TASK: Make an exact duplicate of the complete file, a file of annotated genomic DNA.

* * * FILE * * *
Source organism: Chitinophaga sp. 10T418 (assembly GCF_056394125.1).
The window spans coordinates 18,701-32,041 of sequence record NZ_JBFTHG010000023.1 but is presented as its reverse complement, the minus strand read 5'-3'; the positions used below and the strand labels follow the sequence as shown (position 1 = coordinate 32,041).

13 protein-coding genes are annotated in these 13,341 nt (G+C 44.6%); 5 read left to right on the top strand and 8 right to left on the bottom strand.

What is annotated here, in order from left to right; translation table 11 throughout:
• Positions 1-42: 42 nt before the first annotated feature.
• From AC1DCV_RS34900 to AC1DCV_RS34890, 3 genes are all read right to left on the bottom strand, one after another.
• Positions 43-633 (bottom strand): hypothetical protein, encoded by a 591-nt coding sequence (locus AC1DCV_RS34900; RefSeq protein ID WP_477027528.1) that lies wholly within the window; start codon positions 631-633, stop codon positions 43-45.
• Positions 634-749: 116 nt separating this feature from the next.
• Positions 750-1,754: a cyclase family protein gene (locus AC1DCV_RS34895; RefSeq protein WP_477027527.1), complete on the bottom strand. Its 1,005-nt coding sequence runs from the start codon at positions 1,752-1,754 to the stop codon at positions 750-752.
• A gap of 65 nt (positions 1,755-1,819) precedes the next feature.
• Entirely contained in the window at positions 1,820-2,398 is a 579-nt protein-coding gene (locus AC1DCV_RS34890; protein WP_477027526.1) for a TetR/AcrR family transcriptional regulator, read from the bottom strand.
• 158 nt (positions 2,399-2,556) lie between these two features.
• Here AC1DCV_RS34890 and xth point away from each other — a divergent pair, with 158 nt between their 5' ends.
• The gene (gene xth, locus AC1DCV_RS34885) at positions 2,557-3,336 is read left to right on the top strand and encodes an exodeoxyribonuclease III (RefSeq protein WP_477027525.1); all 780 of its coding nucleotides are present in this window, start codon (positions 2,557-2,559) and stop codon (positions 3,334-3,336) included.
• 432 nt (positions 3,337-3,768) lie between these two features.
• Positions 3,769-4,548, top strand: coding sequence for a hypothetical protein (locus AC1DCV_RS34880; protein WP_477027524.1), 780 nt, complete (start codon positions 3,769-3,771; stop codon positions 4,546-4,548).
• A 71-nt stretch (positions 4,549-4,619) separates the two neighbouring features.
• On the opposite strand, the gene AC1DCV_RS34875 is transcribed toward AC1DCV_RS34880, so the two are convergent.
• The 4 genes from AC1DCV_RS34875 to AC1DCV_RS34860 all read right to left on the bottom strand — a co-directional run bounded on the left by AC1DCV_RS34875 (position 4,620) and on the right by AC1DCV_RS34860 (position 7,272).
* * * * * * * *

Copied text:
Source organism: Chitinophaga sp. 10T418 (assembly GCF_056394125.1).
The window spans coordinates 18,701-32,041 of sequence record NZ_JBFTHG010000023.1 but is presented as its reverse complement, the minus strand read 5'-3'; the positions used below and the strand labels follow the sequence as shown (position 1 = coordinate 32,041).

13 protein-coding genes are annotated in these 13,341 nt (G+C 44.6%); 5 read left to right on the top strand and 8 right to left on the bottom strand.

What is annotated here, in order from left to right; translation table 11 throughout:
• Positions 1-42: 42 nt before the first annotated feature.
• From AC1DCV_RS34900 to AC1DCV_RS34890, 3 genes are all read right to left on the bottom strand, one after another.
• Positions 43-633 (bottom strand): hypothetical protein, encoded by a 591-nt coding sequence (locus AC1DCV_RS34900; RefSeq protein ID WP_477027528.1) that lies wholly within the window; start codon positions 631-633, stop codon positions 43-45.
• Positions 634-749: 116 nt separating this feature from the next.
• Positions 750-1,754: a cyclase family protein gene (locus AC1DCV_RS34895; RefSeq protein WP_477027527.1), complete on the bottom strand. Its 1,005-nt coding sequence runs from the start codon at positions 1,752-1,754 to the stop codon at positions 750-752.
• A gap of 65 nt (positions 1,755-1,819) precedes the next feature.
• Entirely contained in the window at positions 1,820-2,398 is a 579-nt protein-coding gene (locus AC1DCV_RS34890; protein WP_477027526.1) for a TetR/AcrR family transcriptional regulator, read from the bottom strand.
• 158 nt (positions 2,399-2,556) lie between these two features.
• Here AC1DCV_RS34890 and xth point away from each other — a divergent pair, with 158 nt between their 5' ends.
• The gene (gene xth, locus AC1DCV_RS34885) at positions 2,557-3,336 is read left to right on the top strand and encodes an exodeoxyribonuclease III (RefSeq protein WP_477027525.1); all 780 of its coding nucleotides are present in this window, start codon (positions 2,557-2,559) and stop codon (positions 3,334-3,336) included.
• 432 nt (positions 3,337-3,768) lie between these two features.
• Positions 3,769-4,548, top strand: coding sequence for a hypothetical protein (locus AC1DCV_RS34880; protein WP_477027524.1), 780 nt, complete (start codon positions 3,769-3,771; stop codon positions 4,546-4,548).
• A 71-nt stretch (positions 4,549-4,619) separates the two neighbouring features.
• On the opposite strand, the gene AC1DCV_RS34875 is transcribed toward AC1DCV_RS34880, so the two are convergent.
• The 4 genes from AC1DCV_RS34875 to AC1DCV_RS34860 all read right to left on the bottom strand — a co-directional run bounded on the left by AC1DCV_RS34875 (position 4,620) and on the right by AC1DCV_RS34860 (position 7,272).